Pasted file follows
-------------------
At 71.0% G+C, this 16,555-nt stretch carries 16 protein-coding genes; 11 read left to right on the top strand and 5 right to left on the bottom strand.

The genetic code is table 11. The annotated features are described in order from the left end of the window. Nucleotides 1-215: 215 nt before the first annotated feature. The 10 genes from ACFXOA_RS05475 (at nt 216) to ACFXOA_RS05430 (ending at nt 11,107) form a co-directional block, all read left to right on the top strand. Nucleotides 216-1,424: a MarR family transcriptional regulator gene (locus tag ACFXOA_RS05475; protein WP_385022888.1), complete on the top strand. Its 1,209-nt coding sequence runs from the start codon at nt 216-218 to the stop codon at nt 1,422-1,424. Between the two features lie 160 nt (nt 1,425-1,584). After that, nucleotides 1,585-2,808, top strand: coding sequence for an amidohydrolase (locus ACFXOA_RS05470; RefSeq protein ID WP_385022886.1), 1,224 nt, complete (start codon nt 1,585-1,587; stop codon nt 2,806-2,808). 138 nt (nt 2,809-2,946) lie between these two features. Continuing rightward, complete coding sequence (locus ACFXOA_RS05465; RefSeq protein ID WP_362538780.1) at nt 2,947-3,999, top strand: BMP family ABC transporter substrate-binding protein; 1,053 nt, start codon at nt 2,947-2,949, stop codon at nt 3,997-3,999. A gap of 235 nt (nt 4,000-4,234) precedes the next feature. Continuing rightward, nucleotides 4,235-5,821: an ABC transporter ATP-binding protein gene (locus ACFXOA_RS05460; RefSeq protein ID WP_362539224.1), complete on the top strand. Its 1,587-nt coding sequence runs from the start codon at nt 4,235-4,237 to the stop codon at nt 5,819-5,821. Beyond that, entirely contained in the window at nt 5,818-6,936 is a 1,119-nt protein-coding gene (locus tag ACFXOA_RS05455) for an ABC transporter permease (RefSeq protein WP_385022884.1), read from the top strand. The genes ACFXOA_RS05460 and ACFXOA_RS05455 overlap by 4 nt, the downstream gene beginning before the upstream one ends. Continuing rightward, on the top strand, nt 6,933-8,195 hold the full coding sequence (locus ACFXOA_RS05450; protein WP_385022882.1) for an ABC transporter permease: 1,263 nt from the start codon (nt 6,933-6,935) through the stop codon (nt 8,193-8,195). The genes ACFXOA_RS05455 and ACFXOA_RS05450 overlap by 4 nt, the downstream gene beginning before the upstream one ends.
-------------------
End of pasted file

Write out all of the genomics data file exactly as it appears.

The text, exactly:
At 71.0% G+C, this 16,555-nt stretch carries 16 protein-coding genes; 11 read left to right on the top strand and 5 right to left on the bottom strand.

The genetic code is table 11. The annotated features are described in order from the left end of the window. Nucleotides 1-215: 215 nt before the first annotated feature. The 10 genes from ACFXOA_RS05475 (at nt 216) to ACFXOA_RS05430 (ending at nt 11,107) form a co-directional block, all read left to right on the top strand. Nucleotides 216-1,424: a MarR family transcriptional regulator gene (locus tag ACFXOA_RS05475; protein WP_385022888.1), complete on the top strand. Its 1,209-nt coding sequence runs from the start codon at nt 216-218 to the stop codon at nt 1,422-1,424. Between the two features lie 160 nt (nt 1,425-1,584). After that, nucleotides 1,585-2,808, top strand: coding sequence for an amidohydrolase (locus ACFXOA_RS05470; RefSeq protein ID WP_385022886.1), 1,224 nt, complete (start codon nt 1,585-1,587; stop codon nt 2,806-2,808). 138 nt (nt 2,809-2,946) lie between these two features. Continuing rightward, complete coding sequence (locus ACFXOA_RS05465; RefSeq protein ID WP_362538780.1) at nt 2,947-3,999, top strand: BMP family ABC transporter substrate-binding protein; 1,053 nt, start codon at nt 2,947-2,949, stop codon at nt 3,997-3,999. A gap of 235 nt (nt 4,000-4,234) precedes the next feature. Continuing rightward, nucleotides 4,235-5,821: an ABC transporter ATP-binding protein gene (locus ACFXOA_RS05460; RefSeq protein ID WP_362539224.1), complete on the top strand. Its 1,587-nt coding sequence runs from the start codon at nt 4,235-4,237 to the stop codon at nt 5,819-5,821. Beyond that, entirely contained in the window at nt 5,818-6,936 is a 1,119-nt protein-coding gene (locus tag ACFXOA_RS05455) for an ABC transporter permease (RefSeq protein WP_385022884.1), read from the top strand. The genes ACFXOA_RS05460 and ACFXOA_RS05455 overlap by 4 nt, the downstream gene beginning before the upstream one ends. Continuing rightward, on the top strand, nt 6,933-8,195 hold the full coding sequence (locus ACFXOA_RS05450; protein WP_385022882.1) for an ABC transporter permease: 1,263 nt from the start codon (nt 6,933-6,935) through the stop codon (nt 8,193-8,195). The genes ACFXOA_RS05455 and ACFXOA_RS05450 overlap by 4 nt, the downstream gene beginning before the upstream one ends.